BAIRNSLEY  HIGHLANDS

WHAT ABOUT THE MEAT!

(Guilt-free beef)

When all is said and done, these beautiful beasts are beef cattle, and they have to stand up for themselves on meat quality. Here at Bairnsley, we have been finishing and eating steers (and some cows and heifers) since 1999, and it is sold under the label Bairnsley Highland Beef. We and our customers who buy our meat packages have raved about the quality of the meat during this time - the taste, tenderness, leanness and not to mention the 'natural' way in which the animals are reared and handled through the whole process.

Highland steers have been doing well in carcass competitions for the last decade, while breeders have been going to the trouble of preparing them. Top finishes, with scores in the mid-80's, have been recorded consistently at Royal Shows across the eastern states. These carcass competitions have seen these animals score maximum points consistently for eye muscle area (related to the amount of the better quality cuts on a carcass) and marbling. Marbling - the dispersal of fat throughout the meat and not just under the skin, has always been a strong point of Highland carcasses and relates to tenderness, juiciness and taste.

Several taste tests performed throughout the world have shown Highland meat to not only score extremely high for taste and tenderness but also remarkably low for cholesterol when compared with meat of other breeds. Highlands generally do not lay down fat under the skin (subcutaneous fat) like many other breeds because they rely on their thick coat and not fat for protection from the cold. So the meat is remarkably lean, and so better for us.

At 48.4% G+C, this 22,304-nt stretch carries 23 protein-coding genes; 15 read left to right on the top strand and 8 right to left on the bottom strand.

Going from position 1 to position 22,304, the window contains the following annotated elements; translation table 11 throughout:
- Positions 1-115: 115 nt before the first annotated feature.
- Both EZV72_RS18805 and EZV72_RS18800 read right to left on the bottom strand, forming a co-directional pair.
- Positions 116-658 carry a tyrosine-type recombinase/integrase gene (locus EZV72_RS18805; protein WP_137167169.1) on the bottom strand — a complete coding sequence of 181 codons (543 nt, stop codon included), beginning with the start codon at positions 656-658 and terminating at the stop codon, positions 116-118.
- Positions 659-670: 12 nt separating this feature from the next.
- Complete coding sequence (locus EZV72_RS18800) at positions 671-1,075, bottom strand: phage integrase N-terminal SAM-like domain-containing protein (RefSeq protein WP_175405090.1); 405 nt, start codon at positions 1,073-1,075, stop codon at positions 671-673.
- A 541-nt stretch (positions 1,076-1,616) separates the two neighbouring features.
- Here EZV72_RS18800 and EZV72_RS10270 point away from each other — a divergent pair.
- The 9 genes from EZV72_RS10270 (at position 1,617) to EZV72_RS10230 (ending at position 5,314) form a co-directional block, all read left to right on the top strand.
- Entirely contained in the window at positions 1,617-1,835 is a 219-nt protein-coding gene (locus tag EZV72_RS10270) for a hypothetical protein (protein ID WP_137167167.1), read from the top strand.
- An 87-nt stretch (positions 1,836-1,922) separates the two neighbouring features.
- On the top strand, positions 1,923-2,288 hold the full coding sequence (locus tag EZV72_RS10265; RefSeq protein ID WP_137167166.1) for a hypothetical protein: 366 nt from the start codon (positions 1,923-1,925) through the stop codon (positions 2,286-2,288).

How do we finish our steers?

We try to finish our steers on pasture or hay only, with a moderate covering of fat and a growth rate in the last 90 days of 0.6-0.8kg/d. Weights need to be checked at least monthly on scales or by using girth measurements (see Weight Estimation by Girth Circumference). We have found that pasture fed steers have more flavour to their meat. If we want to finish steers during winter so that we can retain their hides, then good quality hay can be used to attain these growth rates and the desired minimum fat covering. (Read more about the health benefits of grass-fed beef.)

We chose animals from our pool of steers about six months prior, and make sure that they are especially looked after for the three months before we start to finish them. This means they are drenched for worms twice in this time and if we intend to keep the hides, we will make sure they are free of lice as well.

The steers' ages will vary from 20-30 months depending on their frame size and condition. We actually use our steers to clean up paddocks after other classes of stock have been through, and so they are usually on the poorest quality feed on our property, so growth rates are not maximised until that final six months. 

We aim for a live weight of 420-450kg which equates to a carcass of around 240kg. To minimise bruising and make handling easier, all of our steers are dehorned early in their life. We make sure they go through the yards several times prior to saying good-bye to them so that when the time comes, they are not particularly stressed by the whole process. Two to three animals are finished at the same time and are kept together all the way through, once again to minimise stress. Stress causes degradation of meat quality and dark cutting meat.

We have our butcher hang the meat for 14-21 days depending on the fat covering. The meat is sold in packages of a quarter of a beast, with all cuts being represented in each package - succulent eye fillet, mouth-watering porterhouse, through to tasty, lean sausages and a corned silverside that will bring back memories of dinner at Grandma's.

For all the reasons mentioned above, we guarantee
that you will not get more tender or tasty beef.

All this and knowing that the animals are raised naturally and treated humanely - guilt-free beef! This is also healthier beef than what you will get in the supermarket or at most butcher sops - our beef doesn't come from animals force fed grain in feedlots.

 

References:

1) Hellifield Highland Beef